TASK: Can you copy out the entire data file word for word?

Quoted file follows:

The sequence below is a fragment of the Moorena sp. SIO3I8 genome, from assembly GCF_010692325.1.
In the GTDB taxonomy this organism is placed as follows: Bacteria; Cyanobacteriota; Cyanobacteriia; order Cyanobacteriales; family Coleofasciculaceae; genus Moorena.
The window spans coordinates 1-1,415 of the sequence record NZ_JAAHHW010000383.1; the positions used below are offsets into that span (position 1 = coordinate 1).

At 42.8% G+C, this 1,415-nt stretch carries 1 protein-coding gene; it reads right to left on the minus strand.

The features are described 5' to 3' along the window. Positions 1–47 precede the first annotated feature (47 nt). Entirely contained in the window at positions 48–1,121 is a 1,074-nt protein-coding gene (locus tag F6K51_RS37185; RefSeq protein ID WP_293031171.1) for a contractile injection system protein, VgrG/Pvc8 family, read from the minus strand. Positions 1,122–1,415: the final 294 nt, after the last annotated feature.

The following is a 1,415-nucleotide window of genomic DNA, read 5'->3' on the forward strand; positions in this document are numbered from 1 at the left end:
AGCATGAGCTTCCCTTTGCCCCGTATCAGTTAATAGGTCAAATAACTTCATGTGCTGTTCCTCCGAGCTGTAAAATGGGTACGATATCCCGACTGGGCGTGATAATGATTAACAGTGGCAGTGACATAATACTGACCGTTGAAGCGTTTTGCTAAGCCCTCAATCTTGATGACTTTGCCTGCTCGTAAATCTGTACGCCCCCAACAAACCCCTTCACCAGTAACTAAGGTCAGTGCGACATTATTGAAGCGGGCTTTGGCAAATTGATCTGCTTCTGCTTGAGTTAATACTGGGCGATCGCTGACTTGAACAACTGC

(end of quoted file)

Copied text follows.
The sequence below is a fragment of the Moorena sp. SIO3I8 genome, from assembly GCF_010692325.1.
In the GTDB taxonomy this organism is placed as follows: Bacteria; Cyanobacteriota; Cyanobacteriia; order Cyanobacteriales; family Coleofasciculaceae; genus Moorena.
The window spans coordinates 1-1,415 of the sequence record NZ_JAAHHW010000383.1; the positions used below are offsets into that span (position 1 = coordinate 1).

At 42.8% G+C, this 1,415-nt stretch carries 1 protein-coding gene; it reads right to left on the minus strand.

The features are described 5' to 3' along the window. Positions 1–47 precede the first annotated feature (47 nt). Entirely contained in the window at positions 48–1,121 is a 1,074-nt protein-coding gene (locus tag F6K51_RS37185; RefSeq protein ID WP_293031171.1) for a contractile injection system protein, VgrG/Pvc8 family, read from the minus strand. Positions 1,122–1,415: the final 294 nt, after the last annotated feature.

The following is a 1,415-nucleotide window of genomic DNA, read 5'->3' on the forward strand; positions in this document are numbered from 1 at the left end:
AGCATGAGCTTCCCTTTGCCCCGTATCAGTTAATAGGTCAAATAACTTCATGTGCTGTTCCTCCGAGCTGTAAAATGGGTACGATATCCCGACTGGGCGTGATAATGATTAACAGTGGCAGTGACATAATACTGACCGTTGAAGCGTTTTGCTAAGCCCTCAATCTTGATGACTTTGCCTGCTCGTAAATCTGTACGCCCCCAACAAACCCCTTCACCAGTAACTAAGGTCAGTGCGACATTATTGAAGCGGGCTTTGGCAAATTGATCTGCTTCTGCTTGAGTTAATACTGGGCGATCGCTGACTTGAACAACTGC